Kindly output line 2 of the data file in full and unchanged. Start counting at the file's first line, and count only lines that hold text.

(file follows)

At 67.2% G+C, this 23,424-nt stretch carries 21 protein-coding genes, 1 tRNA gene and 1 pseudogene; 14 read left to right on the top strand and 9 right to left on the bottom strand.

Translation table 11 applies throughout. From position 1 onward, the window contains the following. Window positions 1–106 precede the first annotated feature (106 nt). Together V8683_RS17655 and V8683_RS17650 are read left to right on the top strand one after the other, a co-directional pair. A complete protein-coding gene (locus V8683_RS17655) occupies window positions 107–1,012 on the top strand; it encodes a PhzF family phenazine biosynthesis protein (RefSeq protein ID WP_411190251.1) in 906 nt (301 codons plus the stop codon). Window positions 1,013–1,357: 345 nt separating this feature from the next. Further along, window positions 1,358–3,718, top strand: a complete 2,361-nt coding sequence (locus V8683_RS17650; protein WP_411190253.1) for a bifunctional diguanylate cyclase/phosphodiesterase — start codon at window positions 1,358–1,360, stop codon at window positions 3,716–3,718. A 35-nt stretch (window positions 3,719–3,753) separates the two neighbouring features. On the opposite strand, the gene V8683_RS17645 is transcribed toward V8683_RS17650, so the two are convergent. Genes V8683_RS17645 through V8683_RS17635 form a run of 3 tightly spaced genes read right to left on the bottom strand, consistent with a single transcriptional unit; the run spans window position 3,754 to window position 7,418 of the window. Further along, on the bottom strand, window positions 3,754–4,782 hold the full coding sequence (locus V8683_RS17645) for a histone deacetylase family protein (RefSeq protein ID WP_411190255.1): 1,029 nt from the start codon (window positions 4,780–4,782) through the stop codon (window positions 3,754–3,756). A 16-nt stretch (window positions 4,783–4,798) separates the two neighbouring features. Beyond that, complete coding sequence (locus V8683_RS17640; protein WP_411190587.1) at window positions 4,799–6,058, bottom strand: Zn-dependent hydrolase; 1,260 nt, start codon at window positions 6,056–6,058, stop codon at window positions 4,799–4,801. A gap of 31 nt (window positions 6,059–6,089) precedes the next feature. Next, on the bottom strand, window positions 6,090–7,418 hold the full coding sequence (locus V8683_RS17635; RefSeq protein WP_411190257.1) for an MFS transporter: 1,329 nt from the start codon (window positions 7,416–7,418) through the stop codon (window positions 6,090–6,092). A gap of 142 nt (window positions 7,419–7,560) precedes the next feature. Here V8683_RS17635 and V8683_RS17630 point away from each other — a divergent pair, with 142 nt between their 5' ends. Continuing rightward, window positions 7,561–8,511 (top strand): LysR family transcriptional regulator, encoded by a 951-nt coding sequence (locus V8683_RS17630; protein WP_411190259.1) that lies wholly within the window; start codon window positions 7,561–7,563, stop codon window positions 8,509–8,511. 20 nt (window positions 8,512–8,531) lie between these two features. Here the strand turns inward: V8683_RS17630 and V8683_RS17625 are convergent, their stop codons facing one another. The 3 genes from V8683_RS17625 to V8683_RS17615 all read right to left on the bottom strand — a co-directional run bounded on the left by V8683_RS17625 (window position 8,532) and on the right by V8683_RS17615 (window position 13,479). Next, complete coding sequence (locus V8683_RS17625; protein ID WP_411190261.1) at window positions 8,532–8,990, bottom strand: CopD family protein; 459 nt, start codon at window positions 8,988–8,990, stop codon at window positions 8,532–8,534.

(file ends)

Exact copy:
Translation table 11 applies throughout. From position 1 onward, the window contains the following. Window positions 1–106 precede the first annotated feature (106 nt). Together V8683_RS17655 and V8683_RS17650 are read left to right on the top strand one after the other, a co-directional pair. A complete protein-coding gene (locus V8683_RS17655) occupies window positions 107–1,012 on the top strand; it encodes a PhzF family phenazine biosynthesis protein (RefSeq protein ID WP_411190251.1) in 906 nt (301 codons plus the stop codon). Window positions 1,013–1,357: 345 nt separating this feature from the next. Further along, window positions 1,358–3,718, top strand: a complete 2,361-nt coding sequence (locus V8683_RS17650; protein WP_411190253.1) for a bifunctional diguanylate cyclase/phosphodiesterase — start codon at window positions 1,358–1,360, stop codon at window positions 3,716–3,718. A 35-nt stretch (window positions 3,719–3,753) separates the two neighbouring features. On the opposite strand, the gene V8683_RS17645 is transcribed toward V8683_RS17650, so the two are convergent. Genes V8683_RS17645 through V8683_RS17635 form a run of 3 tightly spaced genes read right to left on the bottom strand, consistent with a single transcriptional unit; the run spans window position 3,754 to window position 7,418 of the window. Further along, on the bottom strand, window positions 3,754–4,782 hold the full coding sequence (locus V8683_RS17645) for a histone deacetylase family protein (RefSeq protein ID WP_411190255.1): 1,029 nt from the start codon (window positions 4,780–4,782) through the stop codon (window positions 3,754–3,756). A 16-nt stretch (window positions 4,783–4,798) separates the two neighbouring features. Beyond that, complete coding sequence (locus V8683_RS17640; protein WP_411190587.1) at window positions 4,799–6,058, bottom strand: Zn-dependent hydrolase; 1,260 nt, start codon at window positions 6,056–6,058, stop codon at window positions 4,799–4,801. A gap of 31 nt (window positions 6,059–6,089) precedes the next feature. Next, on the bottom strand, window positions 6,090–7,418 hold the full coding sequence (locus V8683_RS17635; RefSeq protein WP_411190257.1) for an MFS transporter: 1,329 nt from the start codon (window positions 7,416–7,418) through the stop codon (window positions 6,090–6,092). A gap of 142 nt (window positions 7,419–7,560) precedes the next feature. Here V8683_RS17635 and V8683_RS17630 point away from each other — a divergent pair, with 142 nt between their 5' ends. Continuing rightward, window positions 7,561–8,511 (top strand): LysR family transcriptional regulator, encoded by a 951-nt coding sequence (locus V8683_RS17630; protein WP_411190259.1) that lies wholly within the window; start codon window positions 7,561–7,563, stop codon window positions 8,509–8,511. 20 nt (window positions 8,512–8,531) lie between these two features. Here the strand turns inward: V8683_RS17630 and V8683_RS17625 are convergent, their stop codons facing one another. The 3 genes from V8683_RS17625 to V8683_RS17615 all read right to left on the bottom strand — a co-directional run bounded on the left by V8683_RS17625 (window position 8,532) and on the right by V8683_RS17615 (window position 13,479). Next, complete coding sequence (locus V8683_RS17625; protein ID WP_411190261.1) at window positions 8,532–8,990, bottom strand: CopD family protein; 459 nt, start codon at window positions 8,988–8,990, stop codon at window positions 8,532–8,534.